Taxation is considered an important reason for the persistent inequality in developing countries. Developing countries tend to rely heavily on revenue from regressive taxation on consumption, such as the value-added tax, and fail to use progressive income taxes for revenue. Thailand is a typical case of those developing countries. Scholars argue that the median voter model does not apply to the developing countries because their ineffective income taxation results from the weak representation of the poor. A close examination of tax politics in Thailand, however, demonstrates that the low revenue from income taxation in Thailand is attributed to the strong representation of the poor rather than the weak one. This study details the process of Thai tax reform based on interviews with policymakers in Bangkok. It traces changes in the country's tax regulations and uses tax data collected at both the local and national level. Tax reforms, particularly those on income taxes after the 1997 financial crisis, have resulted in a decreased tax burden on the poor as well as the rich.
This paper explains how South Korea's democracy has controlled the military since 1993. It reveals why the overpowered military has not faded even after the eradication of Hanahoe and the consolidation of democracy in South Korea in its aftermath. The democratic control over the military is examined focusing on: (1) budget, personnel, organization; (2) the judicial system; (3) security and defense policy; (4) personnel affairs, roles, and responsibilities; and an explanation based on laws and institutions, the strategy of key actors, and historical conditions of military confrontation. Under South Korea's democracy, the military budget, personnel, and organization are only partially controlled, leaving military commanders with jurisdiction over the military's judicial system. This is a result of legal and institutional limitations, as well as resistance from the Ministry of National Defense (MND) and the military. In matters of security and defense policy, the president has taken the initiative to revitalize obsolete systems through political compromise with the military. The primary means for the president to control the military has been the personnel management of the MND and the military. The military is likely to pledge its allegiance to the regime instead of citizens because the former has control over personnel affairs, which has frequently led to unofficial private groups of military officers and their political interference. This case in South Korea shows that the way society controls the military sows the very seeds of risk and allows us to rethink the challenges in controlling the military in a democracy.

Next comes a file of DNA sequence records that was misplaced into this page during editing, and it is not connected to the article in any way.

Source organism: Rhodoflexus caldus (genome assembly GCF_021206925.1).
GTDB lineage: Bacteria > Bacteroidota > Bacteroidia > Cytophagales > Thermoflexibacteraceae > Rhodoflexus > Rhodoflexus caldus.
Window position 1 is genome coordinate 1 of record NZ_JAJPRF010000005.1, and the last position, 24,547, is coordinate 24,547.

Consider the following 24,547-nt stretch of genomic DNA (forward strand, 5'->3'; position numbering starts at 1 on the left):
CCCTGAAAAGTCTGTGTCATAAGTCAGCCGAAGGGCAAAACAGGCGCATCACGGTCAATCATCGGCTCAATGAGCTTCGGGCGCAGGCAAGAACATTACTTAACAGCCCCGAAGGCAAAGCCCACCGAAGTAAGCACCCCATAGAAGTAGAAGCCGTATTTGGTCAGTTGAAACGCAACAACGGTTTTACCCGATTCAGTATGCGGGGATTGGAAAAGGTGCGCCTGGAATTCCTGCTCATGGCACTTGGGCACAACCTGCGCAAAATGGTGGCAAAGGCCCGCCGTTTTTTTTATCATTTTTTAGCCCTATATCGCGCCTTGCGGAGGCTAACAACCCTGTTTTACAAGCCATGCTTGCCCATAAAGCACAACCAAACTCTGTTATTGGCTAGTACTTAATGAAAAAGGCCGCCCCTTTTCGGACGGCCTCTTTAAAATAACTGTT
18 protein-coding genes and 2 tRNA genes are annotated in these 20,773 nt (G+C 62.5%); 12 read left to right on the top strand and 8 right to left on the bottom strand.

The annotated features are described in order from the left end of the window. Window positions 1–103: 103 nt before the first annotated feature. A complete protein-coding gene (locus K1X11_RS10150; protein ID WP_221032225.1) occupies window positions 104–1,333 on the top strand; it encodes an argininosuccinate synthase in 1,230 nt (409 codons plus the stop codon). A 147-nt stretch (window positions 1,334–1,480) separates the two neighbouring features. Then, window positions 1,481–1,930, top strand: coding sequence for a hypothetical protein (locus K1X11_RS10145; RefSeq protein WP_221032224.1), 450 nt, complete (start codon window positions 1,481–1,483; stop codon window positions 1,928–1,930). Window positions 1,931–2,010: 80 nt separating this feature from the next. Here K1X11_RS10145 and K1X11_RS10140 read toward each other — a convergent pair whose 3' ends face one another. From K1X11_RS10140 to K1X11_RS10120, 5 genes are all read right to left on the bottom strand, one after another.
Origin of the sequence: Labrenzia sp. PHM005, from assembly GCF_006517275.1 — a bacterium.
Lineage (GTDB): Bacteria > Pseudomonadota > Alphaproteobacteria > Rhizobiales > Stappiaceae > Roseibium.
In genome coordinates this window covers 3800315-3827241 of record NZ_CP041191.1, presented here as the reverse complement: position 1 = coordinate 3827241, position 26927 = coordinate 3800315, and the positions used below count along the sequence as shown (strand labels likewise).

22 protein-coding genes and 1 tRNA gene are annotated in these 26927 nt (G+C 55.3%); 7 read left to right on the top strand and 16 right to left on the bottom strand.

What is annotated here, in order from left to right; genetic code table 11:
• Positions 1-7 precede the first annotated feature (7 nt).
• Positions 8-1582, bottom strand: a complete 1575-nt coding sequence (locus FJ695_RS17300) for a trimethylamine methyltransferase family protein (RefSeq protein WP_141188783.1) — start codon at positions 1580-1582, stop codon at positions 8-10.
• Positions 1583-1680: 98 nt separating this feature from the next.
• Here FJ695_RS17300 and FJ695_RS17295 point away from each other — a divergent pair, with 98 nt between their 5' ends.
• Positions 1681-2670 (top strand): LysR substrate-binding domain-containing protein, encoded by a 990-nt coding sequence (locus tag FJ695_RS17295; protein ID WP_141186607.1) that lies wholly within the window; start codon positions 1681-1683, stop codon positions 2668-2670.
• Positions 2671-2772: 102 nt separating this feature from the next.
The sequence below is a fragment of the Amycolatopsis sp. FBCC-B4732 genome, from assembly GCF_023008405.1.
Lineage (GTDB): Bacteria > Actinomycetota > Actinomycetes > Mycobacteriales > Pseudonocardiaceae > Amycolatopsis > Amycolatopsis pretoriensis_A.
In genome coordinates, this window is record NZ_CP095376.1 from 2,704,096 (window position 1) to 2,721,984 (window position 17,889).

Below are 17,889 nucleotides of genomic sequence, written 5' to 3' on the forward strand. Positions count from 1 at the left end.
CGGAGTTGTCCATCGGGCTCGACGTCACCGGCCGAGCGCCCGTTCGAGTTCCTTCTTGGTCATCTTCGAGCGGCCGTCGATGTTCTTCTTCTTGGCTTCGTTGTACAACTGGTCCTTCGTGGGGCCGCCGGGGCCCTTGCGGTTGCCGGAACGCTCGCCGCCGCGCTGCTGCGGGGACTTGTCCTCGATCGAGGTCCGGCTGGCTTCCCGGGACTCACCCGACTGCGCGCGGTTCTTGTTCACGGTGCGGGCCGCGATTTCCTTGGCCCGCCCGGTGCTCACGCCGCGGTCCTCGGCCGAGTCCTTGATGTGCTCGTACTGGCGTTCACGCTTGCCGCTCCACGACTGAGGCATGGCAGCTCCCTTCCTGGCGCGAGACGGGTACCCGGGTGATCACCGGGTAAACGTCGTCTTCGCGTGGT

The Green Party Taiwan (GPT) represents an important case both for scholars of environmental politics but also Taiwanese politics. Established in 1996, it is the oldest Asian green party and is one of the most active parties in the Asia-Pacific Greens network. The party has enjoyed mixed electoral fortunes. After promising early election results, the GPT virtually ceased contesting elections between 2000 and 2005. However, from 2006 the party began a gradual revival in its vote shares. This process culminated in the January 2012 Legislative Yuan election when the GPT surprised many observers by coming fifth in the proportional party vote. Considering the limited resources at the party's disposal this was quite an achievement. In this study, we examine and explain the changing electoral fortunes of the GPT since its establishment in 1996. We are interested to see whether standard theories for explaining small or ecological party success, that have been developed in western Europe, work well in the Taiwan context. Our research is based on a range of new fieldwork conducted between 2012 and 2014. These include in-depth interviews with campaigners and party leaders, focus group sessions with party leaders and candidates, and interviews with party supporters.